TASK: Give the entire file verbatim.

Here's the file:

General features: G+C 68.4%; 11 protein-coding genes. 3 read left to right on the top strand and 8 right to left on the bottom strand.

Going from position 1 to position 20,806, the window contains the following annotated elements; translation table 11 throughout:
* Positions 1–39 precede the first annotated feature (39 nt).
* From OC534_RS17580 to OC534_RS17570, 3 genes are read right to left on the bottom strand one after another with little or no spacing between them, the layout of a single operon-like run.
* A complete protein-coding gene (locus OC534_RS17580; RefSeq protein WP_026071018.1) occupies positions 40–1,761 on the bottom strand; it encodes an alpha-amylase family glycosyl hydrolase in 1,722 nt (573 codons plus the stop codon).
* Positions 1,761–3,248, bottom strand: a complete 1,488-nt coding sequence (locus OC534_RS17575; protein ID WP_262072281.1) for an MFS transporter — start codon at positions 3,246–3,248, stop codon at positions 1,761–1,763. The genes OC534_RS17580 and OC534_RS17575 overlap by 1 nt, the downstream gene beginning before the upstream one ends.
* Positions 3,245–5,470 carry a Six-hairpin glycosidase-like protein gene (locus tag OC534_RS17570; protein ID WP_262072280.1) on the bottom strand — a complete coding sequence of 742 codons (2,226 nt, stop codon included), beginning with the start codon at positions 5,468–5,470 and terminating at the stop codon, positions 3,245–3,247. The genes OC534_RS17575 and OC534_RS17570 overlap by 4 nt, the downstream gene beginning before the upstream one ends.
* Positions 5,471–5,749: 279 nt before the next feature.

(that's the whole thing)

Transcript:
General features: G+C 68.4%; 11 protein-coding genes. 3 read left to right on the top strand and 8 right to left on the bottom strand.

Going from position 1 to position 20,806, the window contains the following annotated elements; translation table 11 throughout:
* Positions 1–39 precede the first annotated feature (39 nt).
* From OC534_RS17580 to OC534_RS17570, 3 genes are read right to left on the bottom strand one after another with little or no spacing between them, the layout of a single operon-like run.
* A complete protein-coding gene (locus OC534_RS17580; RefSeq protein WP_026071018.1) occupies positions 40–1,761 on the bottom strand; it encodes an alpha-amylase family glycosyl hydrolase in 1,722 nt (573 codons plus the stop codon).
* Positions 1,761–3,248, bottom strand: a complete 1,488-nt coding sequence (locus OC534_RS17575; protein ID WP_262072281.1) for an MFS transporter — start codon at positions 3,246–3,248, stop codon at positions 1,761–1,763. The genes OC534_RS17580 and OC534_RS17575 overlap by 1 nt, the downstream gene beginning before the upstream one ends.
* Positions 3,245–5,470 carry a Six-hairpin glycosidase-like protein gene (locus tag OC534_RS17570; protein ID WP_262072280.1) on the bottom strand — a complete coding sequence of 742 codons (2,226 nt, stop codon included), beginning with the start codon at positions 5,468–5,470 and terminating at the stop codon, positions 3,245–3,247. The genes OC534_RS17575 and OC534_RS17570 overlap by 4 nt, the downstream gene beginning before the upstream one ends.
* Positions 5,471–5,749: 279 nt before the next feature.